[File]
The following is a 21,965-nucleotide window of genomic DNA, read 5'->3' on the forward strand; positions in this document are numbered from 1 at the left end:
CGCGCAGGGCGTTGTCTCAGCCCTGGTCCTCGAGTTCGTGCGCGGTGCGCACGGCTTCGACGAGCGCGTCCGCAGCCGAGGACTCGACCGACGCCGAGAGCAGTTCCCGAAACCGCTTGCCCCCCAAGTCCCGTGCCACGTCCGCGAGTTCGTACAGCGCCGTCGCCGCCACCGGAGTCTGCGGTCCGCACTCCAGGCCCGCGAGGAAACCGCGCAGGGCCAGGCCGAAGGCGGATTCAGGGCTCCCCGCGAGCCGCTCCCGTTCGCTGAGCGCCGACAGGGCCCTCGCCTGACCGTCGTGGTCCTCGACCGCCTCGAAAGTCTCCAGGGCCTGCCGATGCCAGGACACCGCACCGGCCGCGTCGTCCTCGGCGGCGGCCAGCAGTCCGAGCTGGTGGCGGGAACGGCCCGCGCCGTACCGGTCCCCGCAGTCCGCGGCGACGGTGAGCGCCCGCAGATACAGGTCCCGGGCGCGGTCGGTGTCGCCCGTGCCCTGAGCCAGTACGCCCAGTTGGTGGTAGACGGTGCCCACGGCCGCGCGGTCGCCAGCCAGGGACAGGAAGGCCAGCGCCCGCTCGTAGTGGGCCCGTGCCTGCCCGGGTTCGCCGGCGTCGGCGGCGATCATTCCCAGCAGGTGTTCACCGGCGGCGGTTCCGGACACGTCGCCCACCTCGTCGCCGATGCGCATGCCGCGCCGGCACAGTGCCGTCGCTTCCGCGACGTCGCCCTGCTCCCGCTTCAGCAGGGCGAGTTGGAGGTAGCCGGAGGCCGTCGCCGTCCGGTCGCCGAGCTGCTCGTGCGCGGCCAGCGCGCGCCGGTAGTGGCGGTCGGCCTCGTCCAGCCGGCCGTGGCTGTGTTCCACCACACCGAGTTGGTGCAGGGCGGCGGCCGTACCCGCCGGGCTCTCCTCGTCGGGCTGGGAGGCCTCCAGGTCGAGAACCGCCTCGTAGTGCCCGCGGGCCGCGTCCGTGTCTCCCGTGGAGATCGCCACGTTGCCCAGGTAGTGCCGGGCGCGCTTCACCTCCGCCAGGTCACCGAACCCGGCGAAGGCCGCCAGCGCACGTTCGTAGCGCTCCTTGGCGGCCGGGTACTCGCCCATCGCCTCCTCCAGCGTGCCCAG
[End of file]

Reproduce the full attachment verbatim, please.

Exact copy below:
The following is a 21,965-nucleotide window of genomic DNA, read 5'->3' on the forward strand; positions in this document are numbered from 1 at the left end:
CGCGCAGGGCGTTGTCTCAGCCCTGGTCCTCGAGTTCGTGCGCGGTGCGCACGGCTTCGACGAGCGCGTCCGCAGCCGAGGACTCGACCGACGCCGAGAGCAGTTCCCGAAACCGCTTGCCCCCCAAGTCCCGTGCCACGTCCGCGAGTTCGTACAGCGCCGTCGCCGCCACCGGAGTCTGCGGTCCGCACTCCAGGCCCGCGAGGAAACCGCGCAGGGCCAGGCCGAAGGCGGATTCAGGGCTCCCCGCGAGCCGCTCCCGTTCGCTGAGCGCCGACAGGGCCCTCGCCTGACCGTCGTGGTCCTCGACCGCCTCGAAAGTCTCCAGGGCCTGCCGATGCCAGGACACCGCACCGGCCGCGTCGTCCTCGGCGGCGGCCAGCAGTCCGAGCTGGTGGCGGGAACGGCCCGCGCCGTACCGGTCCCCGCAGTCCGCGGCGACGGTGAGCGCCCGCAGATACAGGTCCCGGGCGCGGTCGGTGTCGCCCGTGCCCTGAGCCAGTACGCCCAGTTGGTGGTAGACGGTGCCCACGGCCGCGCGGTCGCCAGCCAGGGACAGGAAGGCCAGCGCCCGCTCGTAGTGGGCCCGTGCCTGCCCGGGTTCGCCGGCGTCGGCGGCGATCATTCCCAGCAGGTGTTCACCGGCGGCGGTTCCGGACACGTCGCCCACCTCGTCGCCGATGCGCATGCCGCGCCGGCACAGTGCCGTCGCTTCCGCGACGTCGCCCTGCTCCCGCTTCAGCAGGGCGAGTTGGAGGTAGCCGGAGGCCGTCGCCGTCCGGTCGCCGAGCTGCTCGTGCGCGGCCAGCGCGCGCCGGTAGTGGCGGTCGGCCTCGTCCAGCCGGCCGTGGCTGTGTTCCACCACACCGAGTTGGTGCAGGGCGGCGGCCGTACCCGCCGGGCTCTCCTCGTCGGGCTGGGAGGCCTCCAGGTCGAGAACCGCCTCGTAGTGCCCGCGGGCCGCGTCCGTGTCTCCCGTGGAGATCGCCACGTTGCCCAGGTAGTGCCGGGCGCGCTTCACCTCCGCCAGGTCACCGAACCCGGCGAAGGCCGCCAGCGCACGTTCGTAGCGCTCCTTGGCGGCCGGGTACTCGCCCATCGCCTCCTCCAGCGTGCCCAG